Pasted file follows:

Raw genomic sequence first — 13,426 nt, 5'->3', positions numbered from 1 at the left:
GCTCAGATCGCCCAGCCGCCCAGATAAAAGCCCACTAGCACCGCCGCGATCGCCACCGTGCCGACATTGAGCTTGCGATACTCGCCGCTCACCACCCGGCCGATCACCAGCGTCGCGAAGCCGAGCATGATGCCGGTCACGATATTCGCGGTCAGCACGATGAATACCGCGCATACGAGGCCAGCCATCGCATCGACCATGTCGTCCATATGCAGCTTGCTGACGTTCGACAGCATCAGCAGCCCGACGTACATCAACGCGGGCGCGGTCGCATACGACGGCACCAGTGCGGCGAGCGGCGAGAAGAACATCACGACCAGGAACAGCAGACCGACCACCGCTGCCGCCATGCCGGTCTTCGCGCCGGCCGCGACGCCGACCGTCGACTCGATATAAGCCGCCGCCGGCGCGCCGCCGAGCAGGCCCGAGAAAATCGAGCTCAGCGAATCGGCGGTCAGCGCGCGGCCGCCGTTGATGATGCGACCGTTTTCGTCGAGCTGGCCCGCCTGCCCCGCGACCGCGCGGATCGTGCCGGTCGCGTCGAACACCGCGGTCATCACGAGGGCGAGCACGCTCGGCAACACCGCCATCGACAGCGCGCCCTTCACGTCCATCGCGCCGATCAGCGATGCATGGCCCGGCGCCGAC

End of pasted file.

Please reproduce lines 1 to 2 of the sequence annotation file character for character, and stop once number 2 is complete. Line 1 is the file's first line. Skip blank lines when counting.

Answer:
Raw genomic sequence first — 13,426 nt, 5'->3', positions numbered from 1 at the left:
GCTCAGATCGCCCAGCCGCCCAGATAAAAGCCCACTAGCACCGCCGCGATCGCCACCGTGCCGACATTGAGCTTGCGATACTCGCCGCTCACCACCCGGCCGATCACCAGCGTCGCGAAGCCGAGCATGATGCCGGTCACGATATTCGCGGTCAGCACGATGAATACCGCGCATACGAGGCCAGCCATCGCATCGACCATGTCGTCCATATGCAGCTTGCTGACGTTCGACAGCATCAGCAGCCCGACGTACATCAACGCGGGCGCGGTCGCATACGACGGCACCAGTGCGGCGAGCGGCGAGAAGAACATCACGACCAGGAACAGCAGACCGACCACCGCTGCCGCCATGCCGGTCTTCGCGCCGGCCGCGACGCCGACCGTCGACTCGATATAAGCCGCCGCCGGCGCGCCGCCGAGCAGGCCCGAGAAAATCGAGCTCAGCGAATCGGCGGTCAGCGCGCGGCCGCCGTTGATGATGCGACCGTTTTCGTCGAGCTGGCCCGCCTGCCCCGCGACCGCGCGGATCGTGCCGGTCGCGTCGAACACCGCGGTCATCACGAGGGCGAGCACGCTCGGCAACACCGCCATCGACAGCGCGCCCTTCACGTCCATCGCGCCGATCAGCGATGCATGGCCCGGCGCCGAC